As such a combined reaction becomes more widely necessary, businesses are finding that not all response funding and remediation activities will come from the IT and information security function. In the pacemaker case, for instance, the device maker’s chief medical officer or its product engineering group would be likely to bankroll costs and supply personnel for the remediation. As connected devices and the Internet of Things proliferate, such out-of-band security spending will also increase. CFOs will need to create unified controls and procedures to govern this new spending.
Just as responsibility for remediation is expanding, so too is the scope of stakeholders involved in internal cybersecurity discussions and decision-making. The conversation should include IT and cybersecurity leaders, of course. But finance leaders are also seeking input from a broader range of executives and managers. Chief among them are leaders from frontline operating units, such as product manufacturing and customer service. They alone fully understand the security needs of their business units and therefore should be actively involved in prioritizing risks and helping identify the right security controls.
It’s also critical that CFOs work with the CRO to aggregate and review company-wide risk exposure and ensure that security controls and models are within board-approved risk appetite parameters. And internal auditors should provide assurance that the risk management and security control processes are effective and operating efficiently.
Easing the Talent Shortage
There is a global deficit of cybersecurity talent, currently, which is bound to continue into the new year. Meanwhile, finance chiefs are acutely aware of the need to hold the cost of hiring trained cybersecurity professionals within the constraints of the company’s security budget. Many CFOs support managed security services as a way to address employee costs and ease the talent squeeze, which shows no signs of abating. In fact, a report by Cybersecurity Ventures predicted that the existing cybersecurity workforce gap will widen to 1.5 million job openings by 2019.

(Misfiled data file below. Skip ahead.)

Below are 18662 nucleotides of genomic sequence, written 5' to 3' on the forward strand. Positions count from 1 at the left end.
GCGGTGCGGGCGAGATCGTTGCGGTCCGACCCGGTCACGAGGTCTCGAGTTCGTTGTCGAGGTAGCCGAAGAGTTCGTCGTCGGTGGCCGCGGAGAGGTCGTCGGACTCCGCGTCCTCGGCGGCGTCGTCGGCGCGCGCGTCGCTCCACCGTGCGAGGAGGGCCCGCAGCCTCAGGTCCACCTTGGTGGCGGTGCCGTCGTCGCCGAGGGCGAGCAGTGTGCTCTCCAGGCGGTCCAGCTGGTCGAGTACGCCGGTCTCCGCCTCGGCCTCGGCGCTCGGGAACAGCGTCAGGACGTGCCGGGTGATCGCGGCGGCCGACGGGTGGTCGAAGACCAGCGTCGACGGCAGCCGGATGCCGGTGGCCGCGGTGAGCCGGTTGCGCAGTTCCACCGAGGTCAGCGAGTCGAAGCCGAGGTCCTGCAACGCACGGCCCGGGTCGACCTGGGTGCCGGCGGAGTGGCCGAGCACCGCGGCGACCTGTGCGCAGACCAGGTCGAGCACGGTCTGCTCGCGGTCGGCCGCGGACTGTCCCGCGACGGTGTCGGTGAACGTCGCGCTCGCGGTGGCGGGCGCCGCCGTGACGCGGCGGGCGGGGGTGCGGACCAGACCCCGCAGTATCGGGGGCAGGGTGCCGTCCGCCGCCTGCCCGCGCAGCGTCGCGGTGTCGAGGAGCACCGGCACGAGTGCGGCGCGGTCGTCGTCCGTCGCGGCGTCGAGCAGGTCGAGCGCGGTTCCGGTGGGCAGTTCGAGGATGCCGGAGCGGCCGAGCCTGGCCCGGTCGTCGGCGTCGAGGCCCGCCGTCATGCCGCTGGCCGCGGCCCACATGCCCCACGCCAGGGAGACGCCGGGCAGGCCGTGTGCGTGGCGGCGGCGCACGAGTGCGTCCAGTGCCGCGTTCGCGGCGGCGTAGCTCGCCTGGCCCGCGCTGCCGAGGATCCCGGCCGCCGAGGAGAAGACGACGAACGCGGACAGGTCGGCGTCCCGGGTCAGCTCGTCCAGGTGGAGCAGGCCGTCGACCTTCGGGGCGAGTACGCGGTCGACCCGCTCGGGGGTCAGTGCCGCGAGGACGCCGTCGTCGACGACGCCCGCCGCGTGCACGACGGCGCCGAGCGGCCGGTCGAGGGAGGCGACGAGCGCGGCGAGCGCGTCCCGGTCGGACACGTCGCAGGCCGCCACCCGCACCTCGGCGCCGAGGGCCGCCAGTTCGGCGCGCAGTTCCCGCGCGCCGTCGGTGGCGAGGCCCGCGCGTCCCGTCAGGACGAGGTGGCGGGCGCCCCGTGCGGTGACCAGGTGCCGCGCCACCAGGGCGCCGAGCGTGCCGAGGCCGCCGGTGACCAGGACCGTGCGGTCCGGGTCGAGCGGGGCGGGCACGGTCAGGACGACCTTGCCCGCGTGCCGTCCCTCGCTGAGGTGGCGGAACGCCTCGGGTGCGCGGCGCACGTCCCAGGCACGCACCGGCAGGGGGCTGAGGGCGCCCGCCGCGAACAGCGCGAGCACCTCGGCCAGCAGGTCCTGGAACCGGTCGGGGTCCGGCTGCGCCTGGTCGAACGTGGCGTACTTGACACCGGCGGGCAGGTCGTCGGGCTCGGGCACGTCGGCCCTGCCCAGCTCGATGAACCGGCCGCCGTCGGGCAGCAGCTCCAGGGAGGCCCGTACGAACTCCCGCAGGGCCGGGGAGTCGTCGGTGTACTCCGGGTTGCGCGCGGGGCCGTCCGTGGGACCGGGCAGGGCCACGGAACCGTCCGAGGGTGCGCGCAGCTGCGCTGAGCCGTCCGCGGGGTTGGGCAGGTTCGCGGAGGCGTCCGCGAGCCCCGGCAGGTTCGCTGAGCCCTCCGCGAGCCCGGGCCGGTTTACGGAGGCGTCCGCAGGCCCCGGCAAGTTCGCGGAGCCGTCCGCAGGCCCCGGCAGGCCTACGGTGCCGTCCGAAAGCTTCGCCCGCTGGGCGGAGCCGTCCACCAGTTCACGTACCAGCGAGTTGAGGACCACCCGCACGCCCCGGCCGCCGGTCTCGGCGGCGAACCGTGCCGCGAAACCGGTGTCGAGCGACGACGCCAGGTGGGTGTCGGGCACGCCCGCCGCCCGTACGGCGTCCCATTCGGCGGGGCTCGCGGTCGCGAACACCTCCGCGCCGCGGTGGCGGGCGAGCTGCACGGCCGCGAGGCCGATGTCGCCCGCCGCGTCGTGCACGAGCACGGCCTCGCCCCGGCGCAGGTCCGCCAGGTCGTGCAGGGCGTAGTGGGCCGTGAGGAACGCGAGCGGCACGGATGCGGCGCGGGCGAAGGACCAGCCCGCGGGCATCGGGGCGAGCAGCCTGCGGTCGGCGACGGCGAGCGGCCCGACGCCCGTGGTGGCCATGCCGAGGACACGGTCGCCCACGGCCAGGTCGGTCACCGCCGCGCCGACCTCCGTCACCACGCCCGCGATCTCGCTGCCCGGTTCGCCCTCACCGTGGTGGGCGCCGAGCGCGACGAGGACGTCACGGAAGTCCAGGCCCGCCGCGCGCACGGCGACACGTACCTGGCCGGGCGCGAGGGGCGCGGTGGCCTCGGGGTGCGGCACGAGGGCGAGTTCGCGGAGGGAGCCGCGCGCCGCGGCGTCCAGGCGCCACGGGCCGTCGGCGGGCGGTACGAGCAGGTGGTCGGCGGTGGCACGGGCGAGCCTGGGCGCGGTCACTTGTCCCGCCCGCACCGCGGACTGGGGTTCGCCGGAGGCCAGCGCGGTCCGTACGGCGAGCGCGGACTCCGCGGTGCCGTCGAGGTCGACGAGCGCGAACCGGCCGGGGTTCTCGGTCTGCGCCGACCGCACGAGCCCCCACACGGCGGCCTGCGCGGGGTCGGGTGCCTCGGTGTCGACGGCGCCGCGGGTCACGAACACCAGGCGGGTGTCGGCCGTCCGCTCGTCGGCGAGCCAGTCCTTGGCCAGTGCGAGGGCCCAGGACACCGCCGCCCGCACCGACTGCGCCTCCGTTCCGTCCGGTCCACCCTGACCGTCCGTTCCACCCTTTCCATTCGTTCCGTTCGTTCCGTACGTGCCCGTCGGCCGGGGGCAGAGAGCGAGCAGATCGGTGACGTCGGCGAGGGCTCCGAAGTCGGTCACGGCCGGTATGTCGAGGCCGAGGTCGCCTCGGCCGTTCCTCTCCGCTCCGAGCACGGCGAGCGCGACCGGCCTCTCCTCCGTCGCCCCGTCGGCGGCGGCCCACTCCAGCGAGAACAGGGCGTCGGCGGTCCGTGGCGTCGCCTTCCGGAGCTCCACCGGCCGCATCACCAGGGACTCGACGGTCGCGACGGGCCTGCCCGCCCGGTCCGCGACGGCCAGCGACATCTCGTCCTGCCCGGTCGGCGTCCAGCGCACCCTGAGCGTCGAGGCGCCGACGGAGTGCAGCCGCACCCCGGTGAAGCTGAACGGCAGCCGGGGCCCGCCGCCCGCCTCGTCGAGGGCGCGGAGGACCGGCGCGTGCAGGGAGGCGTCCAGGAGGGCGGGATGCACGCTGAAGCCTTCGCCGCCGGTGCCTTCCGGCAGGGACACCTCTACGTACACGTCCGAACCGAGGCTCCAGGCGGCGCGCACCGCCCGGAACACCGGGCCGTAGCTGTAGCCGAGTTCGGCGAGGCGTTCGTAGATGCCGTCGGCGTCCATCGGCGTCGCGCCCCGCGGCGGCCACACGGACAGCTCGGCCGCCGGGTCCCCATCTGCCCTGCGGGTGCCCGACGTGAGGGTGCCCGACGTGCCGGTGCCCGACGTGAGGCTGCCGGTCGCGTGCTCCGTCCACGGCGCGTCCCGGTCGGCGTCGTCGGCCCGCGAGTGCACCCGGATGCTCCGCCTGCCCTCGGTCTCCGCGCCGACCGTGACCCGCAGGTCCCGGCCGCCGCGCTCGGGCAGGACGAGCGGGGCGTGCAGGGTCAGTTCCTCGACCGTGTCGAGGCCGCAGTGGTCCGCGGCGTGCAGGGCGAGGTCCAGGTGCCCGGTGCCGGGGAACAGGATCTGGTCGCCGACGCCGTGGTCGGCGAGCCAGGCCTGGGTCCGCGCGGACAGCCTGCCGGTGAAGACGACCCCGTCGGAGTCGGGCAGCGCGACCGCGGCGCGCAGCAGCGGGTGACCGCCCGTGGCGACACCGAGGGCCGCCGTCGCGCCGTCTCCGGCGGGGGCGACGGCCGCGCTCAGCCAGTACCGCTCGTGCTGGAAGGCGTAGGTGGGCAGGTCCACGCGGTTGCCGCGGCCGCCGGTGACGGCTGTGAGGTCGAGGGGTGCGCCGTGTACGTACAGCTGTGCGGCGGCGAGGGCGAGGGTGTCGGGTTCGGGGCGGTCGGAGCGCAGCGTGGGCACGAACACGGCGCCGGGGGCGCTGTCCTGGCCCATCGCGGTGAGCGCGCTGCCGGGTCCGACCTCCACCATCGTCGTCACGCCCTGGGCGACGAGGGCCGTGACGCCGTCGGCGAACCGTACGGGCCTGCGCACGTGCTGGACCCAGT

Already, two-thirds of CFOs responding to PwC’s information security survey have said their organizations employ managed security services to make sure that cybersecurity programs are managed in a cost-effective manner. Doing so can also help ensure that companies have access to highly trained cybersecurity talent within their budget constraints.
Insuring What Can’t Be Protected
Another way CFOs can shore up the cost of funding security risks is through the purchase of cybersecurity insurance. This year, in fact, 61% of CFOs responding to PwC’s security survey said they bought cybersecurity coverage to help curb the financial costs of breaches of personal data, payment card information, and intellectual property, as well as damage to brand reputation.
As with other types of insurance, CFOs compare the company’s individual risk tolerance with the security controls it has implemented to determine the amount of insurance that should be purchased.
Cybersecurity insurance is not the only way that businesses employ a financial mechanism to mitigate risks. CFOs can also recommend the use of financial reserves to ensure that the business has the financial resources to quickly respond to and remediate incidents — much like the way reserves are employed in the financial services industry. While the use of reserves for cybersecurity remediation is not widespread, CFOs should consider this tactic to help ensure they have the financial resources necessary to respond to and remediate security incidents.
How to Overcome Succession Planning Fears
(AccountingWEB) January 20, 2017 – There are a number of reasons behind the rampant procrastination of CPA firm owners regarding succession planning, but arguably none approach the tandem of the fears of a loss of income and a loss of control.
The thought of merging or selling their firm constitutes, in the minds of practitioners, at least a partial loss of income. So, their rationale for postponing any type of ownership transition is that if they just work X number of years they won’t be sacrificing any compensation for what, in their opinion, is a goal with a one- to six-year timeline.
Along those same lines, many equity stakeholders and firm owners have become accustomed to being the proverbial "master of their domain." The concept of someone other than themselves assuming the ownership reins and dictating strategy often leaves a bad taste in their mouth – both figuratively and literally.
Fortunately, there’s a deal structure that can overcome both objections – retaining both present level of income and reasonable autonomy for practitioners who are roughly one to six years from slowing down from full time: the two-stage deal. However, if their timeline is longer than that, they would probably be better served under the structure of a traditional merger, where an equity stake in their firm is exchanged for a similar ownership portion of the successor firm.
The Two-Stage Deal